This study compares antialgesic responses to thermal and mechanical stimuli between young, adult and old rats after inflammation induced by carrageenan. The reasoning behind the experimental design consisted in initially evaluating thermo and mechanociceptive responses between young (12 weeks old) and old (56 weeks old) rats exposed for the first time to the algesic procedure. Hence, any changes in the antialgesic responses measures would have only been given by the age difference. Such differences in thermal and mechanical nociception between young and old rats were not seen. The similarity in the responses is evidence not only of the operational integrity of sensory receptors associated with noxious mechanic and thermal detection but also of the functionality and conduction velocity of c and aδ fibers. In contrast to our results, Taguchi et al. (2010), using behavioral and electrophysiological techniques found that mechanical and thermal nociceptive sensory input decreased with age by deteriorating conduction velocity in mechanociceptive and nociceptive c fibers in old rats. These differences could be partially due to the age of the rats used, 56–72 vs. 127–138 weeks, in both studies, which suggests greater anatomical deterioration of pain pathways associated with age (Bergman and Ulfhake, 2002). Another difference in the present results is given by the use of a moderate inflammatory process (CAR infiltration), which generates gradual changes that are noticeable when such process is repeated as opposed to direct electrical stimulation to the nerves in which the painful threshold is reached more rapidly. Furthermore, CAR infiltration in young and old rats produces a similar inflammatory process which supports the idea that the noxious stimulus is constant throughout the experiments. This also suggests that the antialgesic alarm system is preserved at least in rats up to 72 weeks of age.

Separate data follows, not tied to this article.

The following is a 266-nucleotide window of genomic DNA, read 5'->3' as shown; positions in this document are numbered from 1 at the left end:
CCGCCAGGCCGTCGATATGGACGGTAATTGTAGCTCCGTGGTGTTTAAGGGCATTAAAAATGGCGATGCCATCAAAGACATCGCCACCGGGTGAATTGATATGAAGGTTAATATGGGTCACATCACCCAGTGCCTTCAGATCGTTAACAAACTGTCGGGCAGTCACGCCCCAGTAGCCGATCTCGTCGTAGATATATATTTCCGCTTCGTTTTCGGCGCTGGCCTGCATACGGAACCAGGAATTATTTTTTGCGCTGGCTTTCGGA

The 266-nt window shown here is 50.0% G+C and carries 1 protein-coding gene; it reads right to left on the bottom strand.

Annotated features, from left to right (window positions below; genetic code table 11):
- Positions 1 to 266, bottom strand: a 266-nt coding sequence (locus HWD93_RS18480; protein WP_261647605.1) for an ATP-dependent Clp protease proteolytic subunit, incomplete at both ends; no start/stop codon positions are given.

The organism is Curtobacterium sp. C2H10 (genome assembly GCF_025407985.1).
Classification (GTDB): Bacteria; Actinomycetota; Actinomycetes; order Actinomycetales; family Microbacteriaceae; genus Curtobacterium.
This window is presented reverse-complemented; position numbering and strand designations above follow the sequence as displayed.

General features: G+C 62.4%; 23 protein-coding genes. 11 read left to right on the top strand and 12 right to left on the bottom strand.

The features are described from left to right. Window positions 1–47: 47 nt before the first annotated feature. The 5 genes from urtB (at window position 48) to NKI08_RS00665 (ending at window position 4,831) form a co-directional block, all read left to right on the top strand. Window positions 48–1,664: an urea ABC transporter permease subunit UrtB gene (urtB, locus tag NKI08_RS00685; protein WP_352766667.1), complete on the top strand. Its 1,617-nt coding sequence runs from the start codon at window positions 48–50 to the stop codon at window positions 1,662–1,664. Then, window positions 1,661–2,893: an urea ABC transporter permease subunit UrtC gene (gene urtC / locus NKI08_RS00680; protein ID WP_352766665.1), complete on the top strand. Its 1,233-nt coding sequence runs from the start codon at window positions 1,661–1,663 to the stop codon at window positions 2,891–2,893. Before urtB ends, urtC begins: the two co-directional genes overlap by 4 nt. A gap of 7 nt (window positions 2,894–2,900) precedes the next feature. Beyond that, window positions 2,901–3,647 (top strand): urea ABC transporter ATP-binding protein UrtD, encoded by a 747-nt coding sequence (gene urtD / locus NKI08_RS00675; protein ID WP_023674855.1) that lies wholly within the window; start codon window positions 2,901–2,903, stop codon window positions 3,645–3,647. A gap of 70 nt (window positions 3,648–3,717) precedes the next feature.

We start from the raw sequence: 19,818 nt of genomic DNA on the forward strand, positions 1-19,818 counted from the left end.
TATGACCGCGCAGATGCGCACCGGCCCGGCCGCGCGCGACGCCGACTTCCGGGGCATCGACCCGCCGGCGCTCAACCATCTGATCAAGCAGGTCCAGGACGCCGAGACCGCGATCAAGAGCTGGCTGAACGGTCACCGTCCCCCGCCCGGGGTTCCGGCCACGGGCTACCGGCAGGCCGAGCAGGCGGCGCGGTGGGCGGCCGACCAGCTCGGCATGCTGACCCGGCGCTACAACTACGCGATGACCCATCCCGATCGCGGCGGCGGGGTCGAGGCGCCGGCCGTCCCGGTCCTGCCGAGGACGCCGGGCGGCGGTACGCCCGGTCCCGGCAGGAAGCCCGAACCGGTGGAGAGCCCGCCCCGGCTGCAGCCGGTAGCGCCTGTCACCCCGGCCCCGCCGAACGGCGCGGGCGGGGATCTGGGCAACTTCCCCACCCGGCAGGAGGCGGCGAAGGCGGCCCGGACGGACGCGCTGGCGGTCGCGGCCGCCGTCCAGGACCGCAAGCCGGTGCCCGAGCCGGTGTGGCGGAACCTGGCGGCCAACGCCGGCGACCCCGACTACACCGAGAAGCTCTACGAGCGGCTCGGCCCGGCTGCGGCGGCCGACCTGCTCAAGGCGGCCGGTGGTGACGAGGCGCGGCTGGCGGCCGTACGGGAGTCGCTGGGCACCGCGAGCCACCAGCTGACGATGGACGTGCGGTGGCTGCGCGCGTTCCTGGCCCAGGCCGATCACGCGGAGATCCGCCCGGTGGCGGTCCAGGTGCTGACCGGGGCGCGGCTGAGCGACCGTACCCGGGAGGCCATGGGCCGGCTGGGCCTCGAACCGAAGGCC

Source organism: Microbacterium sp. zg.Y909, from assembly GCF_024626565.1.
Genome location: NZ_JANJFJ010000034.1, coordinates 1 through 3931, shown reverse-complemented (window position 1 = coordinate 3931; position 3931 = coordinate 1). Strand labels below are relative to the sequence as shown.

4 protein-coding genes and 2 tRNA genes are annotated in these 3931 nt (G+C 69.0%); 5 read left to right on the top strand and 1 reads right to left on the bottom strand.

A different scenario is given when the inflammatory stimulus is repeated in the same individual throughout life, regardless of its age. The repetition of the inflammatory stimulus in young (15 and 17 weeks old), adult (48 and 56 weeks old) and old (72 week old) rats provoques an increased latency in antialgesic reflexes to thermal and mechanical stimuli. This implies a desensitization process to repeated nociceptive stimuli described as pain induced analgesia that can be explained as a plastic process that uses the inhibitory mechanisms of the diffuse noxious inhibitory controls (DNIC; Le Bars et al., 1986; López-Avila et al., 1999; Iwata et al., 2002; Kitagawa et al., 2005), especially in time windows longer than 24 h, even weeks, which is in concordance with the results presented in this study. Moreover, when old animals repeatedly stimulated are compared with animals with no pain history, we found that a desensitization process is also present. This evidences that deterioration of the anatomical elements related to the antinociceptive response is not a factor to be considered at least in rats of 56–72 weeks of age. Those old individuals exposed for the first time behave as those young ones also exposed for the first time, whereas those old individuals (56 week old) exposed for the third time present a desensitization pattern or less pain perception. This can be attributed to the repetition of the nociceptive stimulus rather than the age of the individual.